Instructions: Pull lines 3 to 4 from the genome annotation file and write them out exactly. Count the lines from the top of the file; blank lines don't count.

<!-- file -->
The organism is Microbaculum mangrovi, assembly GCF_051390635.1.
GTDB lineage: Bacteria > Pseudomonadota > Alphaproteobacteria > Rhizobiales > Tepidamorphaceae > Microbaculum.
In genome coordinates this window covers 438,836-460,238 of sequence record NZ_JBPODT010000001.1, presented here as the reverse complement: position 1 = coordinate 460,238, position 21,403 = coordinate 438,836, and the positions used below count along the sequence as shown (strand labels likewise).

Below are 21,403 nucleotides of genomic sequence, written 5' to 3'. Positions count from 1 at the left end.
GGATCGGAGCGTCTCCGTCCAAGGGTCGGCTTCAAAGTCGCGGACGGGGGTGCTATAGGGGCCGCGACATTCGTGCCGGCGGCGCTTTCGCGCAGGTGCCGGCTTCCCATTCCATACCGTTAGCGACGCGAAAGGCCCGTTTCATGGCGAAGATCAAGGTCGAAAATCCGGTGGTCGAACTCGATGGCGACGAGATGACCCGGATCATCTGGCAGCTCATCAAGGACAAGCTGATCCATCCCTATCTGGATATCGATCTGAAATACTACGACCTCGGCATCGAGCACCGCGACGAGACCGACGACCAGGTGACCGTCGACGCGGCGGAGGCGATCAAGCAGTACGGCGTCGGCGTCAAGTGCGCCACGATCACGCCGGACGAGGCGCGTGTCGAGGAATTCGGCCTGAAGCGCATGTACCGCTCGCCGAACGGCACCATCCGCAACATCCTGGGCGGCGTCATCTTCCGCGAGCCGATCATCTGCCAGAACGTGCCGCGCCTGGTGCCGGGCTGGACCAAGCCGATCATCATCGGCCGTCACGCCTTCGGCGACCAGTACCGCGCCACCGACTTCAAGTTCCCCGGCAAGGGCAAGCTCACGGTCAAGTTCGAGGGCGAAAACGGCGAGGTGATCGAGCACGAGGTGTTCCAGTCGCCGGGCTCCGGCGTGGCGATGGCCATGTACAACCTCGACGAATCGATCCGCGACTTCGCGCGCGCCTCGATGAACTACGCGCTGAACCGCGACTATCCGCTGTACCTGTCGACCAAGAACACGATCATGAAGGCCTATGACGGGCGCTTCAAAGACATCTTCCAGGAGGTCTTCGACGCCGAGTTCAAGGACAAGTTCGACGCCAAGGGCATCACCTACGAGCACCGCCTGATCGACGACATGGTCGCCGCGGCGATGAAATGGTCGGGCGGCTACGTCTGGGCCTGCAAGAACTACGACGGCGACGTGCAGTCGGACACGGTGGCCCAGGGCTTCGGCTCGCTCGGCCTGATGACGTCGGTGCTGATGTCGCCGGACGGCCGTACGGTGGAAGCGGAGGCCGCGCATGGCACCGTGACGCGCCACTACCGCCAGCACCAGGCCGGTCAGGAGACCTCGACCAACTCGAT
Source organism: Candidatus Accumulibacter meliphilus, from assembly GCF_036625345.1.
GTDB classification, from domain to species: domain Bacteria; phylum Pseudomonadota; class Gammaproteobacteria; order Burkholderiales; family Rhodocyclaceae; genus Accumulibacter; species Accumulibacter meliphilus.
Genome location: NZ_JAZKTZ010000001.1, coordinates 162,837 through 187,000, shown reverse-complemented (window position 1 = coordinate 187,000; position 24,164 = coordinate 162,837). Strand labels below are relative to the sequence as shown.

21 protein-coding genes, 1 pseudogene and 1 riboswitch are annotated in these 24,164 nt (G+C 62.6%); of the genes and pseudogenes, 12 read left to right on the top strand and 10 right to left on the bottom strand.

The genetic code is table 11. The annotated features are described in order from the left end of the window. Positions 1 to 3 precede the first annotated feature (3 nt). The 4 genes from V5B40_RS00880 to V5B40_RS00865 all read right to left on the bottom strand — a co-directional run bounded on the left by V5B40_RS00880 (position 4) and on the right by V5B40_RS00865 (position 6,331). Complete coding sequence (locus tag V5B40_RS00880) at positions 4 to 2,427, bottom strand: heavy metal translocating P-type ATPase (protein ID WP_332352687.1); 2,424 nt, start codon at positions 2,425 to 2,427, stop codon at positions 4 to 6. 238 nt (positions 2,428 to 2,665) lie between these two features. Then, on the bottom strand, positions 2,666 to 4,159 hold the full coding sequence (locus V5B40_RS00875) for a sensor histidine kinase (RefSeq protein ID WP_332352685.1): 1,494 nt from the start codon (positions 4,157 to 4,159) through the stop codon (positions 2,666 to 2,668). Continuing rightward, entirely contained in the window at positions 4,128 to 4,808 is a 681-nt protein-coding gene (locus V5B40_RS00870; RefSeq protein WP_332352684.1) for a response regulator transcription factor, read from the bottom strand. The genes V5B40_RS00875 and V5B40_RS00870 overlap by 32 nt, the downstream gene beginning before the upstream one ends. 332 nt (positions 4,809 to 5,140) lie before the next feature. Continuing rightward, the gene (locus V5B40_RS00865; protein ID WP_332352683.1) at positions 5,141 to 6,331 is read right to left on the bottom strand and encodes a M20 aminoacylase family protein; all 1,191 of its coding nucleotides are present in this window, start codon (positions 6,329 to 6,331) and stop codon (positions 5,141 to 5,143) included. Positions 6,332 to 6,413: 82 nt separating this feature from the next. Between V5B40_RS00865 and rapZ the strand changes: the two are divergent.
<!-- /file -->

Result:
In genome coordinates this window covers 438,836-460,238 of sequence record NZ_JBPODT010000001.1, presented here as the reverse complement: position 1 = coordinate 460,238, position 21,403 = coordinate 438,836, and the positions used below count along the sequence as shown (strand labels likewise).

Below are 21,403 nucleotides of genomic sequence, written 5' to 3'. Positions count from 1 at the left end.